Difference between onClick={() => store.dispatch(action)} and onClick={store.dispatch(action)}

why do we need a function to wrap store.dispatch(action) like this?

onClick={ () => store.dispatch(action) } 

why not use this, let onClick equals dispatch() function ? what is the difference?

onClick={ store.dispatch(action) }

The second would immediately execute the function, and assign the return value to the onClick handler.

The first, on the other hand, actually assigns the store.dispatch() to the onClick as you would expect (in essence, I think, it immediately executes the anonymous function in which the store.dispatch() is the return value, thus returning that as the action to the onClick).

At a guess, anyway. :wink:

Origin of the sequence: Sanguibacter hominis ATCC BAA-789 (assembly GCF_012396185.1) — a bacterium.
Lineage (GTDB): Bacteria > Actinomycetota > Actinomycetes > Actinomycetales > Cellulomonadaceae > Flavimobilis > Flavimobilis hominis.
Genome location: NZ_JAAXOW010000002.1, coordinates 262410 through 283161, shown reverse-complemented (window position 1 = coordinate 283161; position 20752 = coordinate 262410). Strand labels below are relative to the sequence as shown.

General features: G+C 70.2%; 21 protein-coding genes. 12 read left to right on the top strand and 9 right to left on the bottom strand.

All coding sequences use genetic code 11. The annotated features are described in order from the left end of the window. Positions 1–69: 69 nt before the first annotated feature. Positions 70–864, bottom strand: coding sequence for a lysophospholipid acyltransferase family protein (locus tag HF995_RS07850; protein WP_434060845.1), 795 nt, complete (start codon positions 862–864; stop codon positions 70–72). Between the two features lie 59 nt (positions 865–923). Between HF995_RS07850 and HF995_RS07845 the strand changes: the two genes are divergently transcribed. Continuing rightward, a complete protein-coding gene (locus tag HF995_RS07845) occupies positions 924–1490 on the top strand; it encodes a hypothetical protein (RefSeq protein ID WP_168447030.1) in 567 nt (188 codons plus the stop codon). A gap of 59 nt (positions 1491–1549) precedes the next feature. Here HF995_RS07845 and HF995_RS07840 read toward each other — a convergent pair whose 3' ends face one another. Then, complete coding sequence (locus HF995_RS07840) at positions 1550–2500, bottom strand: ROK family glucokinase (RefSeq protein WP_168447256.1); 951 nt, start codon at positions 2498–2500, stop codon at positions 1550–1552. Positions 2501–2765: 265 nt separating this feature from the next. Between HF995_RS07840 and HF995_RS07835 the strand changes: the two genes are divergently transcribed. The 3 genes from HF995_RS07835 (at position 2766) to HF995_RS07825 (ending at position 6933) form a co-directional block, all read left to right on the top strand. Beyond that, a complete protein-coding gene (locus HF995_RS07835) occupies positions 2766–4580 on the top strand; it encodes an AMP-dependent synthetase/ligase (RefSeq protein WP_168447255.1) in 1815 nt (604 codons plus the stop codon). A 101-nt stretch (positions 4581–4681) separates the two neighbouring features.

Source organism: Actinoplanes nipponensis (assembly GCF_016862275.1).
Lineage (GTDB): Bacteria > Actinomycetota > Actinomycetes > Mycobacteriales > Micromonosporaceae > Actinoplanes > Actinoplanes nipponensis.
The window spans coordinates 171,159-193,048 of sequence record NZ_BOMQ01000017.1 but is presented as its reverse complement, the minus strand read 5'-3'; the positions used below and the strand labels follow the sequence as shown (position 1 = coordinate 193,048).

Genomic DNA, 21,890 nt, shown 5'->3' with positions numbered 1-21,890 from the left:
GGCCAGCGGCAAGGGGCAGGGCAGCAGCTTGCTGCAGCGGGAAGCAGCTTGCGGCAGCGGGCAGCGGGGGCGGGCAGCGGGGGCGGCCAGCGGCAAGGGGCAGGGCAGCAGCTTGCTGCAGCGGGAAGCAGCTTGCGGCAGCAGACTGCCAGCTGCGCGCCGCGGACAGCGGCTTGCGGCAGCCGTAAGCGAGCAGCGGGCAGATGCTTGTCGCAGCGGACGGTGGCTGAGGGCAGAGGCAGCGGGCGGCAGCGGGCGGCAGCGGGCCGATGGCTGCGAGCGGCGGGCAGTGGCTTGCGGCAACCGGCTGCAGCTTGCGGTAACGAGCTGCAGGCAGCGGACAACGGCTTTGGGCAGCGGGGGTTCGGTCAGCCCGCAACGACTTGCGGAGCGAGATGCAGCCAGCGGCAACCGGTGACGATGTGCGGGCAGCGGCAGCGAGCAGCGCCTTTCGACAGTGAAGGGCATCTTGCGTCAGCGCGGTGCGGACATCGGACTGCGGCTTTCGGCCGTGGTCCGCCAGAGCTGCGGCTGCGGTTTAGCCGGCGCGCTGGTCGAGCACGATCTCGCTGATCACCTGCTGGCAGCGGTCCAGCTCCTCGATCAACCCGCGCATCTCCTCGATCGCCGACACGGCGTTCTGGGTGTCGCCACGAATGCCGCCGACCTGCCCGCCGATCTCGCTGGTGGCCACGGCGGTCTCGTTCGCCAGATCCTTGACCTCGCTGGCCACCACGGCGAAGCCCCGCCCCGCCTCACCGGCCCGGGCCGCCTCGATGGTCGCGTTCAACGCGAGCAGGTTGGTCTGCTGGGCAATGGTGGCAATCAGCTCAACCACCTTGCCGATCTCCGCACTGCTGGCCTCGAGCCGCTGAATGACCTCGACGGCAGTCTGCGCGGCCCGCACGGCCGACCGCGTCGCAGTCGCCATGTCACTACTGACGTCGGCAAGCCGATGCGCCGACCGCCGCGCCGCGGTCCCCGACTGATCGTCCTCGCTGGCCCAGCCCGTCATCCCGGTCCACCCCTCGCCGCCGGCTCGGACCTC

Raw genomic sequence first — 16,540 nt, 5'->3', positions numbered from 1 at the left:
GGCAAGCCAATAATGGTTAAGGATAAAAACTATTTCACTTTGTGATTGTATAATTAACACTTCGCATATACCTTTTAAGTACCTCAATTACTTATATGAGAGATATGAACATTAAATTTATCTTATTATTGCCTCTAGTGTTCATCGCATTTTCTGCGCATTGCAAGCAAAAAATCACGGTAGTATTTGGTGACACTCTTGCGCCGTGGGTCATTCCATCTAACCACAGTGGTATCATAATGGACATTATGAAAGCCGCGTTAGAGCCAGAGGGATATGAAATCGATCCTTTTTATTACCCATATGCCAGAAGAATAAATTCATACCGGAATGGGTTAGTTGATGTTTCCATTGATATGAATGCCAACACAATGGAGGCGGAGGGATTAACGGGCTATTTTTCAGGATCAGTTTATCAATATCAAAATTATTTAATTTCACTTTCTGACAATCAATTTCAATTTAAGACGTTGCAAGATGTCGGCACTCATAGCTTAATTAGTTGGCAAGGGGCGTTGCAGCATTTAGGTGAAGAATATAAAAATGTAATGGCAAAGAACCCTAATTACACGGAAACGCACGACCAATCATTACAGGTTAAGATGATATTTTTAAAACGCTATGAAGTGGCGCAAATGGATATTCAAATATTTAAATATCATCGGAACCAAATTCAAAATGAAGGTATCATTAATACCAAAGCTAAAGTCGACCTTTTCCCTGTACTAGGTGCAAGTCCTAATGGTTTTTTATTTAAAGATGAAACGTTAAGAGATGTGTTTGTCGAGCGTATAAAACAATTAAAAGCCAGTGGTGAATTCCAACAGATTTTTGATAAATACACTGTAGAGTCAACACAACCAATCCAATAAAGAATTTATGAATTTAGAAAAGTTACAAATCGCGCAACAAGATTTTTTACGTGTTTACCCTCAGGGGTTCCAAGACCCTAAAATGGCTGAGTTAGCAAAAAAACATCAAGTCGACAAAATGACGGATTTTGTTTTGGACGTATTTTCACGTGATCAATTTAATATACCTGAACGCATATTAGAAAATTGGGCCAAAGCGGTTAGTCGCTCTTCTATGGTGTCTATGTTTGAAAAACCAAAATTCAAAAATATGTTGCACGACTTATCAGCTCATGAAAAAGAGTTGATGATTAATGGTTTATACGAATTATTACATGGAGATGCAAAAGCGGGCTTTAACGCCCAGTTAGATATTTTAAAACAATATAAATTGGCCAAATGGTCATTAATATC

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@snowmonkey is right for the most part.

The first one isn’t immediately invoked. It is just a function that gets assigned to the onClick handler.
If you wrapped it in parens and then added a second set (() => store.dispatch(action))() then it would be what you are thinking.

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Thanks. Get clear now.

Thanks. I’m understand it now.

The first one asign the function to onClick, when click happen, the function will execute, dispatch will execute.

The second one return the dispatch executed result to onClick. Which means before user click, the dispatch already executed.